‭‭Galatians‬ ‭2:11-21‬ ‭ESV‬‬
“But when Cephas came to Antioch, I opposed him to his face, because he stood condemned. For before certain men came from James, he was eating with the Gentiles; but when they came he drew back and separated himself, fearing the circumcision party. And the rest of the Jews acted hypocritically along with him, so that even Barnabas was led astray by their hypocrisy. But when I saw that their conduct was not in step with the truth of the gospel, I said to Cephas before them all, “If you, though a Jew, live like a Gentile and not like a Jew, how can you force the Gentiles to live like Jews?”

We ourselves are Jews by birth and not Gentile sinners; yet we know that a person is not justified by works of the law but through faith in Jesus Christ, so we also have believed in Christ Jesus, in order to be justified by faith in Christ and not by works of the law, because by works of the law no one will be justified. But if, in our endeavor to be justified in Christ, we too were found to be sinners, is Christ then a servant of sin? Certainly not! For if I rebuild what I tore down, I prove myself to be a transgressor. For through the law I died to the law, so that I might live to God. I have been crucified with Christ. It is no longer I who live, but Christ who lives in me. And the life I now live in the flesh I live by faith in the Son of God, who loved me and gave himself for me. I do not nullify the grace of God, for if righteousness were through the law, then Christ died for no purpose.”

This passage involves Paul confronting Peter (Cephas) for acting one way around the Gentiles, and another way around the Jewish leaders. But to truly appreciate the claim Paul makes in Galatians 2:20 (“I have been crucified with Christ”), first consider the symbol of the cross in Jesus’ day. An excruciating, shameful death by crucifixion was reserved for society’s worst criminal offenders. So why would Paul choose to align himself with the cross? The Gospel flips everything on its head. Not until his conversion did Paul really see what the cross stood for. Only God could turn a horrible death on the cross into something beautiful. On the cross, Jesus exchanged the punishment we deserved for his grace— a gift so profound and so complete that nothing could be added to it.

So Paul couldn’t understand why the church leaders would want to make symbols of righteousness through Jewish law requirements for salvation. He stood firm in his belief: either salvation was through faith alone or it wasn’t (v.15)! For the believer, works are not a prerequisite for salvation; rather, they are a response to salvation. Paul’s identity with Christ’s crucifixion symbolized the reality that Jesus removed the stain of his sin once and for all, and brought life, grace, and freedom to this former persecutor of the church. His letter to the Galatians reinforces the completeness of this transformation to convince them that nothing needed to be added to their faith to assure their salvation.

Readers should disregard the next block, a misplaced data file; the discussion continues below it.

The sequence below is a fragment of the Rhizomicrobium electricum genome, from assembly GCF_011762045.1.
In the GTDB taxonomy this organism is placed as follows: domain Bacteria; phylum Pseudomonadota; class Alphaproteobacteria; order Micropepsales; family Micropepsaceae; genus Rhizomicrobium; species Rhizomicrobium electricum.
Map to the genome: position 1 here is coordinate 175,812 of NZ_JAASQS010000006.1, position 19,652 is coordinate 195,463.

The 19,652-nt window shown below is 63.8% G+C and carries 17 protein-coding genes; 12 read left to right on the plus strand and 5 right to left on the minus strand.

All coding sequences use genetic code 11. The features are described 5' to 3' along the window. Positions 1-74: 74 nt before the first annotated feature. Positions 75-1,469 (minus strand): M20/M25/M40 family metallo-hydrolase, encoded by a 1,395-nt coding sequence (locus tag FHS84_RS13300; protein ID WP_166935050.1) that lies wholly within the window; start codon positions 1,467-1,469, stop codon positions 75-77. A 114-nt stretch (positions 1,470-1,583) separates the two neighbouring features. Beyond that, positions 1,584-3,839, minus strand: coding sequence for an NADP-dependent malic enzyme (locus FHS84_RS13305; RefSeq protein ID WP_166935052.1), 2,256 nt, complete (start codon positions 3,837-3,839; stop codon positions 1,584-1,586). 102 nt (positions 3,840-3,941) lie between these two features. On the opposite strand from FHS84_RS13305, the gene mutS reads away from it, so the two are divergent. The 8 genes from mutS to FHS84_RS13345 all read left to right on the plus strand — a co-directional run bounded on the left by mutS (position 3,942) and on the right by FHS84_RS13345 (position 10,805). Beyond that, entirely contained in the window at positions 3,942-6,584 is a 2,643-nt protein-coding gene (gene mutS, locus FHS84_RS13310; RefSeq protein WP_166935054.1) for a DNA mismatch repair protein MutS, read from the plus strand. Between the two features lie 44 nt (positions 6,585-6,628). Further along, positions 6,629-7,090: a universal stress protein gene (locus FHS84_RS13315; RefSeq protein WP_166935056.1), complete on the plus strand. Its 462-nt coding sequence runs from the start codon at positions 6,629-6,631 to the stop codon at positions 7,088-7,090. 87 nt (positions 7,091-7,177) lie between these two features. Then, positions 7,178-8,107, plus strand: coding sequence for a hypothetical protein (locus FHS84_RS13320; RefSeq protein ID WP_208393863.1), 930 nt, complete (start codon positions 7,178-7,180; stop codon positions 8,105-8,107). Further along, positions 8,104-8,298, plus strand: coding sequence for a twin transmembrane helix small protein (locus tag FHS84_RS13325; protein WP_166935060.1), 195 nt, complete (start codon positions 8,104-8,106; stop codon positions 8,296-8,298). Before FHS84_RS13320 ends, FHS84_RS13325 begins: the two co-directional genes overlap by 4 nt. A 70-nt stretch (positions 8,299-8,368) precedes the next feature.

With Jesus, the entire concept of “the cross” was changed to the point that Paul would “boast… in the cross of… Christ” (6:14). He would never belittle the cross by adding elements of the Jewish law to it—elements that fell short of true righteousness before God. Christianity centers on complete change—a change in our status before God, in our view of the present world, and even in the way we think about the cross. Paul emphasized that Christ’s one sacrifice covers all of our sin completely; we need not add even one more thing to that sacrifice to somehow earn more favor with God.

I think the reminder that we are saved through faith and faith alone is so needed. It can be easy for us to fall into the rhythm of making sure we get all of these boxes checked each week— so much that we end up feeling burnt out, or even begin to find less joy in those things. I want to reiterate this: works ARE NOT a prerequisite for salvation, but they are rather a response to the gift of salvation. Over-booking our schedule not only burns us out, it can also have many other implications in our personal life and those around us.

Dear Heavenly Father, Thank you for all that you have provided for us. Thank you for sending Your Son to die on the cross so that we may live through You. Please help us to continue to seek You out in all aspects of our lives, so that all we do is centered around glorifying You. In Your Heavenly name I pray, Amen.

Author: Justin Artymenko